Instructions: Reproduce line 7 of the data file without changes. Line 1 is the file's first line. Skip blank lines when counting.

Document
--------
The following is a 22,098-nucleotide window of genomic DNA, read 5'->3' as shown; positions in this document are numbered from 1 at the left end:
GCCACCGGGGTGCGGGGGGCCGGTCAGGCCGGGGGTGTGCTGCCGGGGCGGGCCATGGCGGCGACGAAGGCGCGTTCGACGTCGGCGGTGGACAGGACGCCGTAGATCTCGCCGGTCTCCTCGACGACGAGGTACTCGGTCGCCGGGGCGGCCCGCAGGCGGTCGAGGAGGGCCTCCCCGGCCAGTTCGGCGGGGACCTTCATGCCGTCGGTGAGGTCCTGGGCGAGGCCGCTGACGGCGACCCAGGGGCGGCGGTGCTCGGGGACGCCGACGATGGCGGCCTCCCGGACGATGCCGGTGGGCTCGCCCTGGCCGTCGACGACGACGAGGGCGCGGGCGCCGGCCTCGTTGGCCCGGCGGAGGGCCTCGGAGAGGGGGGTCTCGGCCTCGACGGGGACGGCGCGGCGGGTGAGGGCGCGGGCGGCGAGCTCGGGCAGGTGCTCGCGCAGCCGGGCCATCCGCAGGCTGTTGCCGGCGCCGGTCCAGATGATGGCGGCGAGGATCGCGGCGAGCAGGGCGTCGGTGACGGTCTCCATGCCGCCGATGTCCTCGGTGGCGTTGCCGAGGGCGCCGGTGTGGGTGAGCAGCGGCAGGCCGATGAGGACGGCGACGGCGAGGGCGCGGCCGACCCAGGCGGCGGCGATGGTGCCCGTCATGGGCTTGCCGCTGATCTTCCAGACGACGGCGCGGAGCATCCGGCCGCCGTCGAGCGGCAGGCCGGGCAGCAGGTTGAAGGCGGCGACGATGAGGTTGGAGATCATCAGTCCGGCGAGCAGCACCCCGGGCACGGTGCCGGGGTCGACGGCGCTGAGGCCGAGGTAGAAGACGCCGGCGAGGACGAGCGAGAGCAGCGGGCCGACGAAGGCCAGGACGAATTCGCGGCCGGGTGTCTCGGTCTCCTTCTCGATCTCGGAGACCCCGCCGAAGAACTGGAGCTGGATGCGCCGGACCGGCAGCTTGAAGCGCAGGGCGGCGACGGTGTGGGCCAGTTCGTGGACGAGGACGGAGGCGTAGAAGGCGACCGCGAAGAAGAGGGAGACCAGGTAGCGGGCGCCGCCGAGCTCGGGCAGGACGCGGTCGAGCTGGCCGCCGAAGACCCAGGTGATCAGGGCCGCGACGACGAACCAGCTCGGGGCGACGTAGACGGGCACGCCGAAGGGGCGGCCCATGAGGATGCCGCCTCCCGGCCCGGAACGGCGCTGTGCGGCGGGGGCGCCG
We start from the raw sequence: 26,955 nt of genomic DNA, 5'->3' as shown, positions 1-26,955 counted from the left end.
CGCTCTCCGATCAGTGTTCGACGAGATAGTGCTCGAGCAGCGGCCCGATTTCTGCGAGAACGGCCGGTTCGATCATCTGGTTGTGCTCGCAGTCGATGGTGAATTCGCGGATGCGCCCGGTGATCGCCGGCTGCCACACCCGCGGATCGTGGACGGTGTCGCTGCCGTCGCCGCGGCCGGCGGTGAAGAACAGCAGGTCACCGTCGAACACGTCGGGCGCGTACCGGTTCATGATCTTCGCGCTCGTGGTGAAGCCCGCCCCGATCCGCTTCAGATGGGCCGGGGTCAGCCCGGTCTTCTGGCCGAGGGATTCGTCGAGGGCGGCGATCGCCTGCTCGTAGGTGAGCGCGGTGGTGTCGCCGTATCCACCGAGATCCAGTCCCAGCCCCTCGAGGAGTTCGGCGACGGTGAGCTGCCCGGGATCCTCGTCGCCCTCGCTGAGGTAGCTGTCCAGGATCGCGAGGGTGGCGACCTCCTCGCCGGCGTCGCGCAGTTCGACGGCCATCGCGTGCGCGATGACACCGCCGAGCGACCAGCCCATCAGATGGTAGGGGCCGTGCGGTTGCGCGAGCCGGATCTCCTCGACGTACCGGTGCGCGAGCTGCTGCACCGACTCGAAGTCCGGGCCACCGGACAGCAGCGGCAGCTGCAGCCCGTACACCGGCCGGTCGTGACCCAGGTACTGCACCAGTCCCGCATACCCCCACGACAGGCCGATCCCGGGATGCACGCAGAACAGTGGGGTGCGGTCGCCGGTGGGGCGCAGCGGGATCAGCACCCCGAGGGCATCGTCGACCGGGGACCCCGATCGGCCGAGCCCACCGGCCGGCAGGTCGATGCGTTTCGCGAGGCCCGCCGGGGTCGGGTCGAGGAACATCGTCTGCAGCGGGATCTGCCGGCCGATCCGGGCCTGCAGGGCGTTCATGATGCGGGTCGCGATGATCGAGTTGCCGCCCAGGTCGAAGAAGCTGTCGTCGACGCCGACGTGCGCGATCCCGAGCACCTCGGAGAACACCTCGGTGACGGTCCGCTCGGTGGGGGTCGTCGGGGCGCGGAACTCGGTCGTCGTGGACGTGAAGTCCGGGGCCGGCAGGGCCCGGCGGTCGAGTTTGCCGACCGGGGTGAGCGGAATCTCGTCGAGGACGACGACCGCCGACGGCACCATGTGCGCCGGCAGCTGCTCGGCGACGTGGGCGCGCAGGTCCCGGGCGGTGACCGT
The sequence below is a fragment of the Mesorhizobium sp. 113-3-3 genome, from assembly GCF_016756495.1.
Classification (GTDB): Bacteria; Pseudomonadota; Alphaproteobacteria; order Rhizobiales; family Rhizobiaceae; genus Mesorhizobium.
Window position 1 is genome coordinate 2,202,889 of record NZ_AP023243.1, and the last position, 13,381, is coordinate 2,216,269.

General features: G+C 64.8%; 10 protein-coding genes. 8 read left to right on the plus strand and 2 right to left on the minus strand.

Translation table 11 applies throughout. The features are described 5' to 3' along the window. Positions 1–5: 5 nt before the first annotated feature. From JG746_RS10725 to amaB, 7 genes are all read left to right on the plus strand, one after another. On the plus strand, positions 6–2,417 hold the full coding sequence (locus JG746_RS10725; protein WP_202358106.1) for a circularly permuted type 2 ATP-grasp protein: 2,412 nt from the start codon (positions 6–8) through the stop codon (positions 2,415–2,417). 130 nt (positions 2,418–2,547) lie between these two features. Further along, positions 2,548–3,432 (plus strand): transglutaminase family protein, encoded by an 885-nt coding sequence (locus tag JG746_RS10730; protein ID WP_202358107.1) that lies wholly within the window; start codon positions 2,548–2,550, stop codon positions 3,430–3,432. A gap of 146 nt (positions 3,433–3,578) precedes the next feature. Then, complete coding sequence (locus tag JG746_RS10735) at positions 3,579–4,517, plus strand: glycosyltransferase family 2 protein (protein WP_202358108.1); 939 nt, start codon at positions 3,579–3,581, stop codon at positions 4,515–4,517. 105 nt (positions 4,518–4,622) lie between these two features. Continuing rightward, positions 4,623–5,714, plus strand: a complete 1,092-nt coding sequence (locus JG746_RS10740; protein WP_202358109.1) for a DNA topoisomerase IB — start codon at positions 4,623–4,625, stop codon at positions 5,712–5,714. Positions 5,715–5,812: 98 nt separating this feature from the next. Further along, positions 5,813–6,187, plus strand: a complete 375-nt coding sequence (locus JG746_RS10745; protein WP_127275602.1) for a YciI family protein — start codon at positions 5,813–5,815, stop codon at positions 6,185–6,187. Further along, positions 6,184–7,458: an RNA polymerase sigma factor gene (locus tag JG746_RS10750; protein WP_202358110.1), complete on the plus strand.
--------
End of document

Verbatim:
Window position 1 is genome coordinate 2,202,889 of record NZ_AP023243.1, and the last position, 13,381, is coordinate 2,216,269.